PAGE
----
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Rolex's High Performance Perpetual Movement


In praise of the invisible

Hidden away in its waterproof case, the Perpetual movement remains invisible to the wearer of the watch. Only Rolex-certified watchmakers are able to access it with their special tools.

Yet, when it has the honour of being seen, this exquisite mechanism known the world over for its chronometric performance can truly be admired for what it is: a work of art, a magnificent miniature universe, a myriad of shapes, forms, volumes, colours and surfaces, some polished, some satin-finished, others circular-grained, always with loving care, and in keeping with watchmaking tradition.

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Rolex Bienne - The Movement


Precision, robustness, reliability

Rolex Daytona's Self-winding Movement


A history of precision

The green seal accompanying every Rolex watch is a symbol of its status as a Superlative Chronometer. This exclusive designation attests that it has successfully undergone a series of specific final controls by Rolex in its own laboratories according to its own criteria, in addition to the official COSC certification of its movement. This unique testing of the chronometric precision of the cased-up movement, as well as of the watch’s waterproofness, self-winding and power reserve, pushes back the boundaries of performance and makes Rolex the benchmark for excellence in mechanical watches. The green seal is coupled with a five-year guarantee which applies to all Rolex models.

Rolex Superlative Chronometer Seal


The guardian of time

In a mechanical watch, the oscillator is the guardian of time. Comprising a hairspring and a balance wheel, this regulating organ determines the precision of the watch by the regularity of its oscillations. Rolex deploys exceptional know-how and resources to master the design and production of this strategic couple.

After five years of research, Rolex created and patented the blue Parachrom hairspring. Crafted from a paramagnetic alloy, it is unaffected by magnetic fields and up to 10 times more resilient to shocks than traditional hairsprings. Historically, the unique blue colour of the hairspring has been a sign of prestige reserved for only the most accurate timepieces.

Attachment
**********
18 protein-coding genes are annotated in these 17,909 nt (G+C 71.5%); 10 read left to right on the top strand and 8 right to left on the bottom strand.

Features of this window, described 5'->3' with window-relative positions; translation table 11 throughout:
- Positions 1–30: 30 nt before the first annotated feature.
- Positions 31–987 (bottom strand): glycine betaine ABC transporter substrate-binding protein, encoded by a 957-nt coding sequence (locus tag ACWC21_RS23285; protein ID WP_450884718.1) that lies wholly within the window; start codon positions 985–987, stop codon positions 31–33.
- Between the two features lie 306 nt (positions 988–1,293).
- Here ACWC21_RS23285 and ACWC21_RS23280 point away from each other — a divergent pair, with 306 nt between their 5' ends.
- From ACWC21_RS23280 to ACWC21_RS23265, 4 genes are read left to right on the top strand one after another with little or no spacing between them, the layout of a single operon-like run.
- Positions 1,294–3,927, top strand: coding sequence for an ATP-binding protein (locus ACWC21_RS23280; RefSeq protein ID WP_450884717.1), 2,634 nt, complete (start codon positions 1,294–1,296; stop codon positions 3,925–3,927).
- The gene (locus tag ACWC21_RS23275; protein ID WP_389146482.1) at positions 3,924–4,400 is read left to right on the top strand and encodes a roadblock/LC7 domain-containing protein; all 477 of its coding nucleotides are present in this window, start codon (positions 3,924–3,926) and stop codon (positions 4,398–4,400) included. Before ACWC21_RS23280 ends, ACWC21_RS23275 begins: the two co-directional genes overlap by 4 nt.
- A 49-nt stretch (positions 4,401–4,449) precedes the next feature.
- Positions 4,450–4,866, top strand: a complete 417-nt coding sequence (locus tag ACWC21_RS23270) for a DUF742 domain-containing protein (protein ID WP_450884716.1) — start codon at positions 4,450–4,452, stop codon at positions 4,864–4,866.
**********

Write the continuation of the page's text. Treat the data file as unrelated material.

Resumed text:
Rolex Parachrom Hairspring
Rolex Shock Absorber
pa • ra • flex
  1. An exclusive and highly efficient shock absorber developed and patented by Rolex in 2005.
  2. Improves the shock resistance of Rolex watches by up to 50 per cent.
  3. The innovative geometry of the spring, designed by dynamic 3D modelling, ensures that it remains firmly positioned and with no risk of deformation.
  4. Validated through extensive shock testing and laboratory measurements.
  5. A tiny component making a huge difference.
  6. The Rolex Way.


The key to time

Have you ever wondered why a mechanical watch goes “tick-tock”? The ticking is produced by the escapement, a strategic part that plays a key role in the movement’s measurement of time.  “Tick”: a tooth of the escape wheel locks against one of the pallets of the lever. Then, released by the sweep of the oscillator, the pallet fork lets the wheel “escape”, until it locks against the second pallet: “tock”.

The pallet fork continues its infinite pendular beat against the oblique teeth of the escape wheel precisely 28,800 times every hour – 14,400 “ticks” and 14,400 “tocks”. That's 250 million times a year. We are at the very heart of the Rolex Perpetual movement, where its pace is distilled with chronometric precision.

Rolex Escapement


Did you know?

"Superlative chronometer officially certified"

Historically, a watch could be designated as a chronometer by its own manufacturer to attest of its high precision, a process which obviously carried a risk of fraudulent abuse. To guarantee the quality of its chronometers, Rolex made the choice to have them officially certified, in spite of the costs and extra time required. To mark this difference, in the late 1930s, the brand changed the inscription on its dials from “Chronometer” to “Officially Certified Chronometer”. In 1951, official certification became obligatory. Rolex decided to differentiate itself by obtaining certificates avec mention (certificates of superior performance). According to the old rules, movements whose precision proved superior in the tests received a certificate with the citation “particularly good results”. By the late 1950's, Rolex launched a new generation of movements which were up to three times more precise than the criteria for obtaining a mention.

To describe these exceptional qualities, Rolex invented the notion “Superlative Chronometer”. This designation would thereafter be added to the inscription on the dials used until then to constitute the well-known “Superlative Chronometer Officially Certified”. The chronometer certificates avec mention disappeared in 1973. But the inscription formulated by Rolex remains as a reminder of the quest for excellence and the pioneering role of the brand in the field of chronometric precision.

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Rolex Superlative Chronometer